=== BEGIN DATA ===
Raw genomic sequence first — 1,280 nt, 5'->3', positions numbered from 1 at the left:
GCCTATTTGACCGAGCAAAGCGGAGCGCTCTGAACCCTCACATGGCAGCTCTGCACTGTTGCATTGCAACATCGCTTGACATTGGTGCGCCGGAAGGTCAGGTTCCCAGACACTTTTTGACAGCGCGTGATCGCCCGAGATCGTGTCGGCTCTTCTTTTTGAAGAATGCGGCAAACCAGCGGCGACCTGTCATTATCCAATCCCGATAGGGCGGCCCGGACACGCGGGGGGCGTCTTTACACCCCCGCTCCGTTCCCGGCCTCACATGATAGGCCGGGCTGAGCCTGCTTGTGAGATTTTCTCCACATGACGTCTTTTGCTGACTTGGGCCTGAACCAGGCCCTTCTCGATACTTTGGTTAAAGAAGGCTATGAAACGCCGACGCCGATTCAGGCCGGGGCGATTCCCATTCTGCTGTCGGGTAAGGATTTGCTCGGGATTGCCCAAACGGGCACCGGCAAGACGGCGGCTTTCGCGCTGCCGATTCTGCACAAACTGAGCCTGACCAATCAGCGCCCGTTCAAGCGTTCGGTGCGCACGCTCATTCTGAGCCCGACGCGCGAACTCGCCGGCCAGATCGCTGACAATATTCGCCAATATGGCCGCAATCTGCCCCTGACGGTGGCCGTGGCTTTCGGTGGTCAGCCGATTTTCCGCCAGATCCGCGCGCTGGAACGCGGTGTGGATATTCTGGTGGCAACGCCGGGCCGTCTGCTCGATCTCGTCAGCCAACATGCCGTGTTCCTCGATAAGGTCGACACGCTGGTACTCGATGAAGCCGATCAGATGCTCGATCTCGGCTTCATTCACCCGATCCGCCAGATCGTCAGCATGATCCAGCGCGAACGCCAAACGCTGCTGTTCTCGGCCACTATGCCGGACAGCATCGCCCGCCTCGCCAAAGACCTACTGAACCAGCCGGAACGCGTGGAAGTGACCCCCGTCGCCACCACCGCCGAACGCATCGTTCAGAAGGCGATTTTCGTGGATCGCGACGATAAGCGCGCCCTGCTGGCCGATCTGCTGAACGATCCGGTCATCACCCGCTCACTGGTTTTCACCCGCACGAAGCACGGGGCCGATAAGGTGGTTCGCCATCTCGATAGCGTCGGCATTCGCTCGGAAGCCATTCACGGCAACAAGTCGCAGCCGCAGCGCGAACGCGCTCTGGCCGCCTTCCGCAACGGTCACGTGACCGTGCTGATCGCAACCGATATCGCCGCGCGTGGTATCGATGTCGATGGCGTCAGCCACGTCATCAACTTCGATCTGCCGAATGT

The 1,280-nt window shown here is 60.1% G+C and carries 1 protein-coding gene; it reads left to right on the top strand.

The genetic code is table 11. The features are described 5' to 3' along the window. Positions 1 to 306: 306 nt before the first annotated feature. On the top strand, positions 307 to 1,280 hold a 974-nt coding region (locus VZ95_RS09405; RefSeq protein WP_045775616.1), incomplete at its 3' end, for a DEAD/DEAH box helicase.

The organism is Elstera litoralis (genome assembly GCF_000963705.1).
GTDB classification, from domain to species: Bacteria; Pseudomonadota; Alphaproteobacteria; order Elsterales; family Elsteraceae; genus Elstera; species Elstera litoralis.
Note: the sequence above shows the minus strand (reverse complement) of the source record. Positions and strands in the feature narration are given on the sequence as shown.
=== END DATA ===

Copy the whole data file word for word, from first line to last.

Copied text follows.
Raw genomic sequence first — 1,280 nt, 5'->3', positions numbered from 1 at the left:
GCCTATTTGACCGAGCAAAGCGGAGCGCTCTGAACCCTCACATGGCAGCTCTGCACTGTTGCATTGCAACATCGCTTGACATTGGTGCGCCGGAAGGTCAGGTTCCCAGACACTTTTTGACAGCGCGTGATCGCCCGAGATCGTGTCGGCTCTTCTTTTTGAAGAATGCGGCAAACCAGCGGCGACCTGTCATTATCCAATCCCGATAGGGCGGCCCGGACACGCGGGGGGCGTCTTTACACCCCCGCTCCGTTCCCGGCCTCACATGATAGGCCGGGCTGAGCCTGCTTGTGAGATTTTCTCCACATGACGTCTTTTGCTGACTTGGGCCTGAACCAGGCCCTTCTCGATACTTTGGTTAAAGAAGGCTATGAAACGCCGACGCCGATTCAGGCCGGGGCGATTCCCATTCTGCTGTCGGGTAAGGATTTGCTCGGGATTGCCCAAACGGGCACCGGCAAGACGGCGGCTTTCGCGCTGCCGATTCTGCACAAACTGAGCCTGACCAATCAGCGCCCGTTCAAGCGTTCGGTGCGCACGCTCATTCTGAGCCCGACGCGCGAACTCGCCGGCCAGATCGCTGACAATATTCGCCAATATGGCCGCAATCTGCCCCTGACGGTGGCCGTGGCTTTCGGTGGTCAGCCGATTTTCCGCCAGATCCGCGCGCTGGAACGCGGTGTGGATATTCTGGTGGCAACGCCGGGCCGTCTGCTCGATCTCGTCAGCCAACATGCCGTGTTCCTCGATAAGGTCGACACGCTGGTACTCGATGAAGCCGATCAGATGCTCGATCTCGGCTTCATTCACCCGATCCGCCAGATCGTCAGCATGATCCAGCGCGAACGCCAAACGCTGCTGTTCTCGGCCACTATGCCGGACAGCATCGCCCGCCTCGCCAAAGACCTACTGAACCAGCCGGAACGCGTGGAAGTGACCCCCGTCGCCACCACCGCCGAACGCATCGTTCAGAAGGCGATTTTCGTGGATCGCGACGATAAGCGCGCCCTGCTGGCCGATCTGCTGAACGATCCGGTCATCACCCGCTCACTGGTTTTCACCCGCACGAAGCACGGGGCCGATAAGGTGGTTCGCCATCTCGATAGCGTCGGCATTCGCTCGGAAGCCATTCACGGCAACAAGTCGCAGCCGCAGCGCGAACGCGCTCTGGCCGCCTTCCGCAACGGTCACGTGACCGTGCTGATCGCAACCGATATCGCCGCGCGTGGTATCGATGTCGATGGCGTCAGCCACGTCATCAACTTCGATCTGCCGAATGT

The 1,280-nt window shown here is 60.1% G+C and carries 1 protein-coding gene; it reads left to right on the top strand.

The genetic code is table 11. The features are described 5' to 3' along the window. Positions 1 to 306: 306 nt before the first annotated feature. On the top strand, positions 307 to 1,280 hold a 974-nt coding region (locus VZ95_RS09405; RefSeq protein WP_045775616.1), incomplete at its 3' end, for a DEAD/DEAH box helicase.

The organism is Elstera litoralis (genome assembly GCF_000963705.1).
GTDB classification, from domain to species: Bacteria; Pseudomonadota; Alphaproteobacteria; order Elsterales; family Elsteraceae; genus Elstera; species Elstera litoralis.
Note: the sequence above shows the minus strand (reverse complement) of the source record. Positions and strands in the feature narration are given on the sequence as shown.